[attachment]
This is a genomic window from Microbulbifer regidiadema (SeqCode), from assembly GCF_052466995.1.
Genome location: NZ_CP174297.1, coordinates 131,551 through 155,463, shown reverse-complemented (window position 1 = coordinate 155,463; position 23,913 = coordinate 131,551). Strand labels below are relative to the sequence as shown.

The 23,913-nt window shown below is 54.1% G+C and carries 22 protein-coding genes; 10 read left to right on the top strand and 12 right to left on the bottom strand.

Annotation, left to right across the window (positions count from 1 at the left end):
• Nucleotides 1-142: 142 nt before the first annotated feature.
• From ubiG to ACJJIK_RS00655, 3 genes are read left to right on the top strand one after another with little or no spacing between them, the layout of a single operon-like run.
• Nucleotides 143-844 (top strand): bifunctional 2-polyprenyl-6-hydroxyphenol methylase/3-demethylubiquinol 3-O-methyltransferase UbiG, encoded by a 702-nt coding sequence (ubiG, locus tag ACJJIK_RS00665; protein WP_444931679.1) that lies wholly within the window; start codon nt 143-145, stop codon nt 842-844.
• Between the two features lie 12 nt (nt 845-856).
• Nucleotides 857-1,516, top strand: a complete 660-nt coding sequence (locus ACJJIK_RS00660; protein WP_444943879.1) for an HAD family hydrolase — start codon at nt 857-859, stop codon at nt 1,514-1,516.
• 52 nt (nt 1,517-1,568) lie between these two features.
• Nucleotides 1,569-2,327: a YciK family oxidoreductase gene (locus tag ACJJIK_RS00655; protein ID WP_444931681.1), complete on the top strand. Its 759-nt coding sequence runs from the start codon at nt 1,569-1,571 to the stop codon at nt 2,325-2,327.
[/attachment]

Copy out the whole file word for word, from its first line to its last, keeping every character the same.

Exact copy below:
This is a genomic window from Microbulbifer regidiadema (SeqCode), from assembly GCF_052466995.1.
Genome location: NZ_CP174297.1, coordinates 131,551 through 155,463, shown reverse-complemented (window position 1 = coordinate 155,463; position 23,913 = coordinate 131,551). Strand labels below are relative to the sequence as shown.

The 23,913-nt window shown below is 54.1% G+C and carries 22 protein-coding genes; 10 read left to right on the top strand and 12 right to left on the bottom strand.

Annotation, left to right across the window (positions count from 1 at the left end):
• Nucleotides 1-142: 142 nt before the first annotated feature.
• From ubiG to ACJJIK_RS00655, 3 genes are read left to right on the top strand one after another with little or no spacing between them, the layout of a single operon-like run.
• Nucleotides 143-844 (top strand): bifunctional 2-polyprenyl-6-hydroxyphenol methylase/3-demethylubiquinol 3-O-methyltransferase UbiG, encoded by a 702-nt coding sequence (ubiG, locus tag ACJJIK_RS00665; protein WP_444931679.1) that lies wholly within the window; start codon nt 143-145, stop codon nt 842-844.
• Between the two features lie 12 nt (nt 845-856).
• Nucleotides 857-1,516, top strand: a complete 660-nt coding sequence (locus ACJJIK_RS00660; protein WP_444943879.1) for an HAD family hydrolase — start codon at nt 857-859, stop codon at nt 1,514-1,516.
• 52 nt (nt 1,517-1,568) lie between these two features.
• Nucleotides 1,569-2,327: a YciK family oxidoreductase gene (locus tag ACJJIK_RS00655; protein ID WP_444931681.1), complete on the top strand. Its 759-nt coding sequence runs from the start codon at nt 1,569-1,571 to the stop codon at nt 2,325-2,327.